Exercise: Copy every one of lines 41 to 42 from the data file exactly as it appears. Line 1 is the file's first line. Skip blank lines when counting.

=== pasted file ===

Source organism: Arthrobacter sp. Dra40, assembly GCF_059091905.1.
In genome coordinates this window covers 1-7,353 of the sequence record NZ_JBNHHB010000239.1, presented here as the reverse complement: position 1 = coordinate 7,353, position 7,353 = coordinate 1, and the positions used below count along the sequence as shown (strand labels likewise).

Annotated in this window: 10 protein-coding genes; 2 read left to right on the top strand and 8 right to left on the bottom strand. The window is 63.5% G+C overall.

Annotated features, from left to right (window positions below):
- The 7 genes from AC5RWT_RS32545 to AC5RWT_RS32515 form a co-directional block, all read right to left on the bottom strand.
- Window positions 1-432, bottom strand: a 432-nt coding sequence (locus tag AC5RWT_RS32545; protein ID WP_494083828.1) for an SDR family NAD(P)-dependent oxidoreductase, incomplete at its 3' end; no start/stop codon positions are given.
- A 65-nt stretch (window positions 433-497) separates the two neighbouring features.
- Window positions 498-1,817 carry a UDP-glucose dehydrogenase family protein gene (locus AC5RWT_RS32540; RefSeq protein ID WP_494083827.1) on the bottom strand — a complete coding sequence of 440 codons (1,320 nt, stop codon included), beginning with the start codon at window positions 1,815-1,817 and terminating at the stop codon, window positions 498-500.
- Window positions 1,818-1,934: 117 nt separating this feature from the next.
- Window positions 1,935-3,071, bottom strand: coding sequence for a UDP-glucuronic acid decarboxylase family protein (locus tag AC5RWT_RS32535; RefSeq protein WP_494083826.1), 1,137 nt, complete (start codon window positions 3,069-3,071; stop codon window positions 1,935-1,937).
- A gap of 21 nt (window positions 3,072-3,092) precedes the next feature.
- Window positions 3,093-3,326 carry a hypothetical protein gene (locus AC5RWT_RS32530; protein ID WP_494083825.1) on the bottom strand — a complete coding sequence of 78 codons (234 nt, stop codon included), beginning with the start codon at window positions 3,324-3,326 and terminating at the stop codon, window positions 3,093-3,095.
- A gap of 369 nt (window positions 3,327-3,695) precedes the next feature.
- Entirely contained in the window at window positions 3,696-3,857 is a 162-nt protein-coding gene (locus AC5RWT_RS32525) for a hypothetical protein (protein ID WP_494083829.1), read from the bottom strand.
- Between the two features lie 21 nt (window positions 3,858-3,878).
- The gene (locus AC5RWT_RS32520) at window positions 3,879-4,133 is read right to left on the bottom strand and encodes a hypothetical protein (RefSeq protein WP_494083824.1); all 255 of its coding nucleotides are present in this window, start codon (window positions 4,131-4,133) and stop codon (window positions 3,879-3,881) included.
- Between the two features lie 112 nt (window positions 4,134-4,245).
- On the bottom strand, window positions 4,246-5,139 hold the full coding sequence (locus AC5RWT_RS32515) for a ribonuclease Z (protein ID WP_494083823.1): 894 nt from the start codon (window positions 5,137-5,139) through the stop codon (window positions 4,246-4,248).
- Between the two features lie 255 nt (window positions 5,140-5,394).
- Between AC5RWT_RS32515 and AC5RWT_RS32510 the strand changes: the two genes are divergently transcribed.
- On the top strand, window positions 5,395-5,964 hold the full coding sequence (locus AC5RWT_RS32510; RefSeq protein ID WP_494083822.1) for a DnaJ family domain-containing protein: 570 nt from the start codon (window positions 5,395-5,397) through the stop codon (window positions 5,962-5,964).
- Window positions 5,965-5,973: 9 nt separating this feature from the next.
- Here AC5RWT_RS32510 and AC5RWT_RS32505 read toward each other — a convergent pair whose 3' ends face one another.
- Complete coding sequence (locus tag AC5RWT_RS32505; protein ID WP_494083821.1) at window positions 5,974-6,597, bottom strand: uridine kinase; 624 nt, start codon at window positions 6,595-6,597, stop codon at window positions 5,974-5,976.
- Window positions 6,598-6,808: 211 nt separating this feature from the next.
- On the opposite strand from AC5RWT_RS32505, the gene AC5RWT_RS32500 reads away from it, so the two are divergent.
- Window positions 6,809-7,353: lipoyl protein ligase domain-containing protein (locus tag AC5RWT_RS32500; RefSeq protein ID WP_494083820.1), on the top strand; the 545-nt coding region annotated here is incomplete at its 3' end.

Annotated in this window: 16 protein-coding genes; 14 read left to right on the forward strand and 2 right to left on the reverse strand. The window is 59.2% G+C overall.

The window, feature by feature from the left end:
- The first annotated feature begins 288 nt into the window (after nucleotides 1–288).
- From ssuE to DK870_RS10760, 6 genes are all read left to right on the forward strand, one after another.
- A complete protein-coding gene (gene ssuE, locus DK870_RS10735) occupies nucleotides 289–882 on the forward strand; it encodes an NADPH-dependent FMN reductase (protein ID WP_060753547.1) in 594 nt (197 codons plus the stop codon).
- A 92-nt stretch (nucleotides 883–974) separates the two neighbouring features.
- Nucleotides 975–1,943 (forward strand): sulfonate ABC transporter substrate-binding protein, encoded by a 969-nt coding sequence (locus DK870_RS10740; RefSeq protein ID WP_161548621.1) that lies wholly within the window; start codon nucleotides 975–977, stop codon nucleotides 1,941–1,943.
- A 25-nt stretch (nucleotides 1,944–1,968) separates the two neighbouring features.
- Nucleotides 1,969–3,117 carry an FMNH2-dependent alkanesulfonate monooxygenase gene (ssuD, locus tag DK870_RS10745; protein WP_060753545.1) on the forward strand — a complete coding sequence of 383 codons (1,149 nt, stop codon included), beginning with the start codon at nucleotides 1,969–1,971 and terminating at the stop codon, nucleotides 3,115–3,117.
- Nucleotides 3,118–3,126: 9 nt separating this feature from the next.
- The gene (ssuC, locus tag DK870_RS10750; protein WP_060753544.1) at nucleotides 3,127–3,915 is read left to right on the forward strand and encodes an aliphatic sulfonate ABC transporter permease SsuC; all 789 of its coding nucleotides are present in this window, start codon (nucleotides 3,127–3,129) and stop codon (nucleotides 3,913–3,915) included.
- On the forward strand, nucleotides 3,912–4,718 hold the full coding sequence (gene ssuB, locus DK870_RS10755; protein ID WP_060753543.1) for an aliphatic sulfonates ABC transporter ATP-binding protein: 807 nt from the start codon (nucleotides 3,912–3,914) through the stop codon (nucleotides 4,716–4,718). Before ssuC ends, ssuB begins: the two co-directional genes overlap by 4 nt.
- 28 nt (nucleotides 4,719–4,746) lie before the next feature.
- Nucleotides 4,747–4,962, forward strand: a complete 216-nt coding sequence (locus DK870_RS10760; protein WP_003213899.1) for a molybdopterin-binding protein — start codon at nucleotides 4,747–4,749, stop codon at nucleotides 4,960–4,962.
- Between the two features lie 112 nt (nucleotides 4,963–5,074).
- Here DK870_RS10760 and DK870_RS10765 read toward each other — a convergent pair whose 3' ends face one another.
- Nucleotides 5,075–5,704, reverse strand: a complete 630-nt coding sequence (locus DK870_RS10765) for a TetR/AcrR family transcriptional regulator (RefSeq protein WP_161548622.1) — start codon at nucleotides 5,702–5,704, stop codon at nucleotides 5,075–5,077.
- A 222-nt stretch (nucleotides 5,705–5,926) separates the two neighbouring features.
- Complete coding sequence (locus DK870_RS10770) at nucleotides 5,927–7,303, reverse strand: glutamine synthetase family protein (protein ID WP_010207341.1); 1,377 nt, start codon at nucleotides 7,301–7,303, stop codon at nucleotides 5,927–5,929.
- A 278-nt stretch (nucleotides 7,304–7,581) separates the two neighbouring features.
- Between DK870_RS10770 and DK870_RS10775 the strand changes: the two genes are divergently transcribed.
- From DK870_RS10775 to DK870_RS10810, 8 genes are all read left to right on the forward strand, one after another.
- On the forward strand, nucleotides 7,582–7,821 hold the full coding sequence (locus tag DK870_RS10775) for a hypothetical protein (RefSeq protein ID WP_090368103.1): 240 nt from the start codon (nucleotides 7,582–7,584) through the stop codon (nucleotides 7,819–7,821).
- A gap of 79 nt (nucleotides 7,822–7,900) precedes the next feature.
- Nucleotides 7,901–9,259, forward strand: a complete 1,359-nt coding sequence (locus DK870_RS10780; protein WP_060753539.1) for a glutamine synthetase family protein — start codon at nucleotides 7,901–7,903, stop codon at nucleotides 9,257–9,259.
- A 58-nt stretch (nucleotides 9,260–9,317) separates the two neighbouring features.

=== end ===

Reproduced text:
- Nucleotides 4,747–4,962, forward strand: a complete 216-nt coding sequence (locus DK870_RS10760; protein WP_003213899.1) for a molybdopterin-binding protein — start codon at nucleotides 4,747–4,749, stop codon at nucleotides 4,960–4,962.
- Between the two features lie 112 nt (nucleotides 4,963–5,074).